“Fake It Til You Make It” Just Got a Lot Harder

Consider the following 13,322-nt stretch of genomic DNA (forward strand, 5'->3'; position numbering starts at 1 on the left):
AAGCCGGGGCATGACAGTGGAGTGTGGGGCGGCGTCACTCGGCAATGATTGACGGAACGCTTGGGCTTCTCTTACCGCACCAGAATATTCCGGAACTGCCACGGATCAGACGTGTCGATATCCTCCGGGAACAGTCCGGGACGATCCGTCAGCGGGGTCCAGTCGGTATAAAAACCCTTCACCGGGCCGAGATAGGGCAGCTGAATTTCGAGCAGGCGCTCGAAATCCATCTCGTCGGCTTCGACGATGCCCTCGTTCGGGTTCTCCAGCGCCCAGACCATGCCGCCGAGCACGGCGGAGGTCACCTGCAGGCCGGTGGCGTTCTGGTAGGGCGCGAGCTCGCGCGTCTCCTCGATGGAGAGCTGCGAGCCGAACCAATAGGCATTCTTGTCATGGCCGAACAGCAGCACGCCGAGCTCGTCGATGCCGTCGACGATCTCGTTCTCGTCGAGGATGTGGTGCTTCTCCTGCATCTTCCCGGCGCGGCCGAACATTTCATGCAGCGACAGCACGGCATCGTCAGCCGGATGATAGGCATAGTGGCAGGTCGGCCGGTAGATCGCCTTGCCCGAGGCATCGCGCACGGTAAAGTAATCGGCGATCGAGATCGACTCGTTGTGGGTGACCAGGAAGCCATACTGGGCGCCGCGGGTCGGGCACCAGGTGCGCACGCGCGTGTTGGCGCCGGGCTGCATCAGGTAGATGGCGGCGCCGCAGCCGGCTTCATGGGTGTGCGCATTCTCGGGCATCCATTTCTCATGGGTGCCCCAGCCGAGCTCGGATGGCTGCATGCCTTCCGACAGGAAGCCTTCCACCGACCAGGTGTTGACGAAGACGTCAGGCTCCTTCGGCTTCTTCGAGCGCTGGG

The streets of N.Y.C.’s Chinatown are wet with tears as U.S. Border Patrol officers seize a record $1.7 billion of fake bags, clothes and electronics. Stroll down New York City’s Canal Street and you’re bound to stumble on one—or more like 20—vendors peddling counterfeit apparel and accessories: “Louis Vuitton” purses, “Rolex” watches and “Apple” devices. Armed with a keen eye for detail, these entrepreneurial salesmen and women are the masters of (illegal) capitalism, but soon they may be forced to outfit their stands with a lot less merchandise. U.S. Customs and Border Protection is cracking down on counterfeits in record numbers, according the group’s latest report on “intellectual property rights” seizures at U.S. borders unveiled this week. And just how many faux luxury goods—handbags, watches, consumer electronics and shoes—is that? There were 22,848 overall seizures, or an average of 66 per day, in the CBP’s 2013 fiscal year—7 percent more raids than in the previous year. And talk about a lot of Louis; the goods’ estimated cash value increased by 38 percent to more than $1.7 billion.